We believe this spreads the word about our organization and benefits us, rather than being a hinderance.

For any questions, contact us via the form at or 434-825-9804.

Chad and Matt, Managers of Charlottesville Sports & Social Club and Outdoor Adventure Social Club, respectively, want to let readers know that we applaud each other's organizations and view them as complementary, not competitive. CVSSC is about sports leagues, OASC is about trips into the wilderness. Neither organization's hundreds of members find its documents to sign to be a hindrance; rather everyone focuses their energies on enjoying their memberships and having a great time.

you gotta be kiddin' me..
what a crock.

I don't know what the big deal with this contract is.

(A) OASC takes people out camping in the middle of the woods, takes people skiing, goes kayaking, rafting, etc... I'm sure that's an insurance nightmare. I'm sure Matt pays through the nose for insurance, and I'm sure Matt wouldn't be so fastidious in his member agreement if this were not the case.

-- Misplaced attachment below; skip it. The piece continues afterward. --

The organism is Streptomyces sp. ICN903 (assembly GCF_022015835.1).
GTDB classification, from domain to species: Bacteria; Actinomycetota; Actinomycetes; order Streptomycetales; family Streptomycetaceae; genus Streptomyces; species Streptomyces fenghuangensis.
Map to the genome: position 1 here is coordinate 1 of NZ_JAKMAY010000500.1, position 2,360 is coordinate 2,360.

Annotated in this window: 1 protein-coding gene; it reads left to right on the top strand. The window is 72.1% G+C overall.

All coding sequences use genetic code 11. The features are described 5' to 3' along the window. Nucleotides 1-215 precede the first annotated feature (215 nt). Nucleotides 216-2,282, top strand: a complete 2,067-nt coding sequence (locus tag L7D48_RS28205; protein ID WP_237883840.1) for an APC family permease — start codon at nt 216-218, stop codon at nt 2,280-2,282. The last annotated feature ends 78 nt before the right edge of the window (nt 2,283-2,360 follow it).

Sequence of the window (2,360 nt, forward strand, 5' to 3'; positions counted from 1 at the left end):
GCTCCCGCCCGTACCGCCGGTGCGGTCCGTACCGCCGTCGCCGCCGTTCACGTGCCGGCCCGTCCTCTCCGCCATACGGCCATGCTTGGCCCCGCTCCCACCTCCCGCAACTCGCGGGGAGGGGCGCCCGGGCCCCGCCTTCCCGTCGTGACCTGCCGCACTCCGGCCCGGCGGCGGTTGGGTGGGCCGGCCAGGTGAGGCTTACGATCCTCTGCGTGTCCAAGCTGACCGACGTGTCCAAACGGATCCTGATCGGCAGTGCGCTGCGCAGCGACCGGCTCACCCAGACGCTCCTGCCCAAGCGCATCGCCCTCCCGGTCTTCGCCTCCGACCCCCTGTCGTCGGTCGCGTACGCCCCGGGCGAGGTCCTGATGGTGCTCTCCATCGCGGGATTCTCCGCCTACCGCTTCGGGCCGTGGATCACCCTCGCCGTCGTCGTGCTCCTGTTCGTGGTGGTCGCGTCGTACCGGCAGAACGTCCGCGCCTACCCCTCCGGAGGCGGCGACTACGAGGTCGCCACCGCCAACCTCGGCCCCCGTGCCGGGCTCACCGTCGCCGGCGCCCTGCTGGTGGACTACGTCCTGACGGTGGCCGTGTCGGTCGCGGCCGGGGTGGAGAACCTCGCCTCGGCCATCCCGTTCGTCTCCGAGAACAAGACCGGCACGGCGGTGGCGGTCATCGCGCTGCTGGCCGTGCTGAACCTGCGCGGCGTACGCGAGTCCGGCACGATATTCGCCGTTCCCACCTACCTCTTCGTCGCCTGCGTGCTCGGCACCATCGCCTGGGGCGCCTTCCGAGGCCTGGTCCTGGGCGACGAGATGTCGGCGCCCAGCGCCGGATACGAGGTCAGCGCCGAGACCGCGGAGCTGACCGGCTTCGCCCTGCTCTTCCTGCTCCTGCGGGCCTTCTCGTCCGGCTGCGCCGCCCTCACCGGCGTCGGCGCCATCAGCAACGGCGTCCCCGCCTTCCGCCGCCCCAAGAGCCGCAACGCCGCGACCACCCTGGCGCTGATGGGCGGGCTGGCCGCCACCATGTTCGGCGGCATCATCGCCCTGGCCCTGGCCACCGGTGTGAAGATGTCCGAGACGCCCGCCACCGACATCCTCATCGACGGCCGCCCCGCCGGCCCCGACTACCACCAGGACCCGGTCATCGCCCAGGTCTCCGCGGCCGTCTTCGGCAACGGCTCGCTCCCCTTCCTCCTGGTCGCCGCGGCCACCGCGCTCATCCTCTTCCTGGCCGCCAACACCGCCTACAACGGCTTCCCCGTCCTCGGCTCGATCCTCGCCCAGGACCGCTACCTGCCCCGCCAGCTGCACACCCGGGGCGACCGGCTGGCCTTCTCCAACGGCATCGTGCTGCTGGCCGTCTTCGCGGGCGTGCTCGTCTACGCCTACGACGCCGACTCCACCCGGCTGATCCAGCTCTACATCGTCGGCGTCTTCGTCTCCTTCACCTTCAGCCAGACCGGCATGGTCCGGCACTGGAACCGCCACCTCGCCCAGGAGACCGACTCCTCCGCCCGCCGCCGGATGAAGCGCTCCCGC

(B) Regarding the quote: "forbids members from getting together for any type of outdoor activity that is not club-sponsored."
Like that would even be legal. As a club member I have met people and gone and done lots of stuff with these people (kayaking, hiking, skiing, skydiving, russian roulette, etc). I doubt anyone would have any grounds (just based on my human rights) to hold me to the above quote strictly interpreted.

What this article does not reflect is that the quote in (B) involves something done internal to the OASC member site which mass-emails the club to see if anyone wants to do anything. For reason (A) above, its perfectly reasonable to restrict these messages coming from the club site to purely social things, as opposed to, say, lets go climb mt everest (or even Old Rag).